Ahweera says, “My goal is to have clean accessible water, clean energy and some money in their pocket.”
Financial literacy is only a fragment of the package that women receive. Inspired Women Uganda believes in learning from the experiences of others and striving to connect thousands of women to those that have a story to tell. Through this sharing and networking, a bubble of energy is generated to push the women beyond their limitations and into their power.
Owing to the fact that socioeconomic problems do not exist in a vacuum, Inspired Women Uganda runs programs including in financial inclusion and advocacy for other women’s issues such as access to clean water, clean energy, sanitation, personal income with digital skilling.
The ability to achieve sexual and reproductive health and rights, including being able to decide when and whether to have children, is critical for the health and well-being of all women.
With financially inclusive strategies, the group is able to improve household incomes for the poor and vulnerable, promote income generating opportunities, saving and investment culture among the beneficiaries. This is done through conducting training in business management, entrepreneurship and marketing skills. They supplement these trainings with provision of loans and through saving and investment groups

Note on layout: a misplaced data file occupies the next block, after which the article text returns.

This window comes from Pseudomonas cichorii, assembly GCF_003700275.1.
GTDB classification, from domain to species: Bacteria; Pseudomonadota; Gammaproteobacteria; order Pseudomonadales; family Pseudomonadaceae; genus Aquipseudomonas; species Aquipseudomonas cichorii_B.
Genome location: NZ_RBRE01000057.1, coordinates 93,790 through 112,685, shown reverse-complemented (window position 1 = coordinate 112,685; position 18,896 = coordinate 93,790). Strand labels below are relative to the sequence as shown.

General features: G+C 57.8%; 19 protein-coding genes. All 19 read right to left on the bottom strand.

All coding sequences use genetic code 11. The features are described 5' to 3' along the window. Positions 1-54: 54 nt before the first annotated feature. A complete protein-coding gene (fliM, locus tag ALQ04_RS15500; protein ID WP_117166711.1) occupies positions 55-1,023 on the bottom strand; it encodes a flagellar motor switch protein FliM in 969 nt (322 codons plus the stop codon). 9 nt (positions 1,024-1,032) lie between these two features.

So far, 5000 people have been trained in business management entrepreneurship and marketing skills. By the end of 2019, an additional 5000 people had received small loans. They have formed over 100 saving and investment groups, with 50 members each. They have also continued to advocate for community participation in the development, monitoring and evaluation of pro-poor policies through training communities in analysis and formulation of policies.
But his contribution is only a drop in the ocean and he still speaks of challenges faced in his noble cause.
“In Mbale, I partnered with churches and they would call lots of women. We get overstretched logistically. We need funding that can help with this,” he says.
Ahweera also brings to the table the complexity of the patriarchal setting that men play as gate keepers to women’s lives.
“Rural women are held behind by their husbands from working, earning income or even accessing banking,” he says. As a remedy he suggests partnering with Community Based Organizations (CBOs), and government to change these mindsets among men.
As women’s month comes to an end, Ahweera’s efforts give a sneak peek into a world of taking up the task to uplift more than half of Uganda’s population and elevating them to a place where they not only live to their full capacity but also transform their households and communities.
To date, Ahweera is proud that not even the pandemic has halted his efforts. Throughout the pandemic, Women Inspired managed to sustain over 100 businesses in the country from the women’s loans and investment group.
For the future, he has his mind set on an even bolder vision which is to have a women’s bank. This would be a bank that identifies with the socioeconomic contexts of women and the bottlenecks to their financial inclusion.